RTI imaging fragments of ‘The Romances of Kyng Alisander’, strays from the Auchinleck manuscript

Friday 8 July 2022

Continuing the series of blog posts on the recent RTI (Reflectance Transformation Imaging) workshop, Phoebe MacIndoe looks at the fragments of ‘The Romances of Kyng Alisander’.

The advantages to using digitised manuscript surrogates are clear. They offer portability, unrestricted hours of access, and a zoom function that does not require leaning perilously close to a fifteenth-century Book of Hours. However, even the clearest digital image holds the leaf behind the glass of the digital screen. We can’t hold up the static digital image to see other angles and the light is always beautifully constant across the page, lit for the fragment’s aesthetic value rather than for information.

The items I chose to image were fragments of The Romances of Kyng Alisander (msPR2065.A15) which belong to the Auchinleck manuscript (NLS Adv MS 19.2.1). These two fragments were excised from the original codex and used in a book binding, being discovered in 1949. They are small, dirty, and have a long brown line of staining where the leather was pressed to the leaf. This long stain obscures most of one line of text that has remained invisible to transcribers. The aim was to investigate along the line of the brown leather stain, to see whether any new characters could be discerned, and also along the line of the central fold, to see whether any stitching marks could be seen.

Kathryn Rudy and Suzette van Haaren imaging Auchinleck fragments

Once the RTI setup was done, and we had checked the focus and colour levels of the camera, the RTI dance (as we started to call it) began. We took it in turns to move around the full 360 degrees of the manuscript, taking around 50 images overall. Unfortunately, choreographing this constant movement took some time and, when we reached the final stage of imaging, we were slightly clumsy around the table and knocked it. This took the camera out of focus and subtly moved the tripod meaning that we had to start the imaging process all over again.

Process of photographing- hand in frame

The next stage, on the following day, was to check the images were of good quality. Amongst the images of the Auchinleck fragments were shadows from my arm, shadows from the tripod leg, and one image that had a hand holding the string above the fragments. Once these images were filtered out, we edited the remainder to make the contrast slightly sharper, and then fed them through the RTI processor. In this process we also removed the images with the plastic hemispheres (integral to the process), meaning that they would no longer be in the final RTI product. As the process of making RTI images is complex and painstaking, many things can go wrong.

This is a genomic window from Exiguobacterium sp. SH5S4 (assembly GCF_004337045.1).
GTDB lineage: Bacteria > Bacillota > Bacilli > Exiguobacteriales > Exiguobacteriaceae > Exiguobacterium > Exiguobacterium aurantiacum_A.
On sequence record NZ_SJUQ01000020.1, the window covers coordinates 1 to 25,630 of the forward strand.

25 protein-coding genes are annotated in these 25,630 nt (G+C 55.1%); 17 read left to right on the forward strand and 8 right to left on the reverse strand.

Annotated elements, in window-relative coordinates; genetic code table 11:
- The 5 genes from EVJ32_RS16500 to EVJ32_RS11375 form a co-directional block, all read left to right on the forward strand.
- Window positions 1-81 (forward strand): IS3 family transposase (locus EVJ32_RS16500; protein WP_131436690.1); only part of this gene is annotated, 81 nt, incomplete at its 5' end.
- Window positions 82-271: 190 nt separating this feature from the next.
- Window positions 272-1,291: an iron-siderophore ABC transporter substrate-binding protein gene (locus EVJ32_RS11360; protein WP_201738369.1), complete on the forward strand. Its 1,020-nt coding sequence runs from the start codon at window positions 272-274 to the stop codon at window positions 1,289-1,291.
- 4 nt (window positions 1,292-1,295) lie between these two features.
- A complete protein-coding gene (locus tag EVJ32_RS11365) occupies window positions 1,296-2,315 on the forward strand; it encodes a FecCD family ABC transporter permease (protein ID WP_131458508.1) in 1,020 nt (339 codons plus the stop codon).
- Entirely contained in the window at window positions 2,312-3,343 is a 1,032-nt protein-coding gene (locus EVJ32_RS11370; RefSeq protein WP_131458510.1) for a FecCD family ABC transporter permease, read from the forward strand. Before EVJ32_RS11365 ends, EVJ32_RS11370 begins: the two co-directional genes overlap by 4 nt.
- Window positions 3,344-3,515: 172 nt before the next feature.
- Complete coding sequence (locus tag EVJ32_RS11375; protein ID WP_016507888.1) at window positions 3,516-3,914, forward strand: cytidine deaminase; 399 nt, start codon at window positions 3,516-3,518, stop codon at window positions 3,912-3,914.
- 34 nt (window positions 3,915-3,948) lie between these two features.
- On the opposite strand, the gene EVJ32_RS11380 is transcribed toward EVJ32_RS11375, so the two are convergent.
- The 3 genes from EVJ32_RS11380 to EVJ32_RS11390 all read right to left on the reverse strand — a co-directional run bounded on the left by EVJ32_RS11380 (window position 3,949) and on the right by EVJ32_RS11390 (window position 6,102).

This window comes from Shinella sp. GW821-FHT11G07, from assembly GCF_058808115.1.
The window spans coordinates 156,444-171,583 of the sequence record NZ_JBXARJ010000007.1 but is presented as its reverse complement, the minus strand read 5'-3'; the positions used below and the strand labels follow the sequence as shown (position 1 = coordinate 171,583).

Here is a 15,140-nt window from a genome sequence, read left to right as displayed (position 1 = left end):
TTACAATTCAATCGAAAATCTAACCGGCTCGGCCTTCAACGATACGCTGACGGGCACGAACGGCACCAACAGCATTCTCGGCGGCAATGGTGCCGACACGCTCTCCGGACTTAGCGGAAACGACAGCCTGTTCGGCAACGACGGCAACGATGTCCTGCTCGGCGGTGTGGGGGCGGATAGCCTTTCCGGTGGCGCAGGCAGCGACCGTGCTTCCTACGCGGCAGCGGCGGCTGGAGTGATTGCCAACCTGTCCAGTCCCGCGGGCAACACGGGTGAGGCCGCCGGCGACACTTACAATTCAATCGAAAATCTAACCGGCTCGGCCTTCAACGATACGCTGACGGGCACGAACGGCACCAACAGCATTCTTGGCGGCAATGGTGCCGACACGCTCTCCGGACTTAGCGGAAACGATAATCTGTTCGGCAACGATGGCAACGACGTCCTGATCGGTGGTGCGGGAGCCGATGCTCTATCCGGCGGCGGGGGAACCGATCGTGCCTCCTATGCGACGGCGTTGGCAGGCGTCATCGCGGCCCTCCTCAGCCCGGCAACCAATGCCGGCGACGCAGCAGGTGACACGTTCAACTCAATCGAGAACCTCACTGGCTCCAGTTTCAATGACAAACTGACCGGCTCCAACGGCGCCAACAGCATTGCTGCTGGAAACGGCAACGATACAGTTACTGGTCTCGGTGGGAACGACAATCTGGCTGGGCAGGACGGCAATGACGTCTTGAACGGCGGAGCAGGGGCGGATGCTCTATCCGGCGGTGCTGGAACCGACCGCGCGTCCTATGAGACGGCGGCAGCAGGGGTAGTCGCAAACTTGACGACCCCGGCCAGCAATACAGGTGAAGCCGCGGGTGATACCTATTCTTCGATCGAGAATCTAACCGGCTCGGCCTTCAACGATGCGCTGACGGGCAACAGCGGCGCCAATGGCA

Once the processing had finished the composite image was there on screen. I was able to play with the light sources to examine the landscape of the fragments in depth. In contrast to regular digital images taken with the flash directly overhead, the RTI image shows the grooves and folds of the parchment along with the shadows they throw. In Dr Suzette van Haaren’s words the image “looks like the parchment feels”.

RTI image of Auchinleck fragment

The resulting image of the Auchinleck fragments shows the dramatic topography of the fragment. The shadows of the fold move with the light to illuminate right up to the fold itself. Although these fragments do not have illuminated letters, the distinction between the red rubric, the blue decorative ink, and the brown ink, is starker. Under less direct light, the shine through from the other side of the parchment is also more obvious, meaning that the decorated blue ‘A’ in the centre right of the upper fragment is clearer. When the direction of the light is moved around, the glue stains are easier to distinguish from the worn parts of the pages. The glue stains appear very brown under less direct light while the worn sections along the fold line are whiter.

Unfortunately, the light could not make the writing beneath the leather staining more apparent; however, I will continue to attempt to transcribe the minims that can be seen under the line. With the aid of the specular enhancement function some marks that could be evidence of stitching are visible on the fold line, including a possible channel for cording. These are not visible in person nor on the standard digital image.

Given that the set up for the imaging process was simple enough for a group of students to image several items each over the course of only a few hours, the discoveries are significant. Not only do we now have higher quality images that better display the tactile properties of the manuscript leaf, but we can also see entirely new elements of the items we imaged.

Phoebe MacIndoe

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